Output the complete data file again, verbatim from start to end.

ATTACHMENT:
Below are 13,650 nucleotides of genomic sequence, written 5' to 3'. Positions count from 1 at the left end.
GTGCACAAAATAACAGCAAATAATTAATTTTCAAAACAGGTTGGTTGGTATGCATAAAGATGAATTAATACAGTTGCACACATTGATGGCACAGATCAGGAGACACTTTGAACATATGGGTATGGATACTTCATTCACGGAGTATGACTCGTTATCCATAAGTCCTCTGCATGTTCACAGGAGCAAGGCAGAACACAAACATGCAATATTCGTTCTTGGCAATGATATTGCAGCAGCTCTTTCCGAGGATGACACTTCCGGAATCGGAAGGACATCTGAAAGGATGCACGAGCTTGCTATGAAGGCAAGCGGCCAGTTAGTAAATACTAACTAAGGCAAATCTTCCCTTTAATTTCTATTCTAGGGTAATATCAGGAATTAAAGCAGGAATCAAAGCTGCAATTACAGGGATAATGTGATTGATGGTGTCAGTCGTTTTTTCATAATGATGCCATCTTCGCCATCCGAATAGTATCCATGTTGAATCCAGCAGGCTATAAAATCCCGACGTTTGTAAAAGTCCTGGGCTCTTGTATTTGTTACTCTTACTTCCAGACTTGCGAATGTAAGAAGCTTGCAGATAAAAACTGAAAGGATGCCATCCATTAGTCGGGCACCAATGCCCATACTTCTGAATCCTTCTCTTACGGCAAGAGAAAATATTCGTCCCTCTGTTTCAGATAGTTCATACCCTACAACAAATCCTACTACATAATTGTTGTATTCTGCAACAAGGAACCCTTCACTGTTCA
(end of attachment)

Below are 13,650 nucleotides of genomic sequence, written 5' to 3'. Positions count from 1 at the left end.
GTGCACAAAATAACAGCAAATAATTAATTTTCAAAACAGGTTGGTTGGTATGCATAAAGATGAATTAATACAGTTGCACACATTGATGGCACAGATCAGGAGACACTTTGAACATATGGGTATGGATACTTCATTCACGGAGTATGACTCGTTATCCATAAGTCCTCTGCATGTTCACAGGAGCAAGGCAGAACACAAACATGCAATATTCGTTCTTGGCAATGATATTGCAGCAGCTCTTTCCGAGGATGACACTTCCGGAATCGGAAGGACATCTGAAAGGATGCACGAGCTTGCTATGAAGGCAAGCGGCCAGTTAGTAAATACTAACTAAGGCAAATCTTCCCTTTAATTTCTATTCTAGGGTAATATCAGGAATTAAAGCAGGAATCAAAGCTGCAATTACAGGGATAATGTGATTGATGGTGTCAGTCGTTTTTTCATAATGATGCCATCTTCGCCATCCGAATAGTATCCATGTTGAATCCAGCAGGCTATAAAATCCCGACGTTTGTAAAAGTCCTGGGCTCTTGTATTTGTTACTCTTACTTCCAGACTTGCGAATGTAAGAAGCTTGCAGATAAAAACTGAAAGGATGCCATCCATTAGTCGGGCACCAATGCCCATACTTCTGAATCCTTCTCTTACGGCAAGAGAAAATATTCGTCCCTCTGTTTCAGATAGTTCATACCCTACAACAAATCCTACTACATAATTGTTGTATTCTGCAACAAGGAACCCTTCACTGTTCA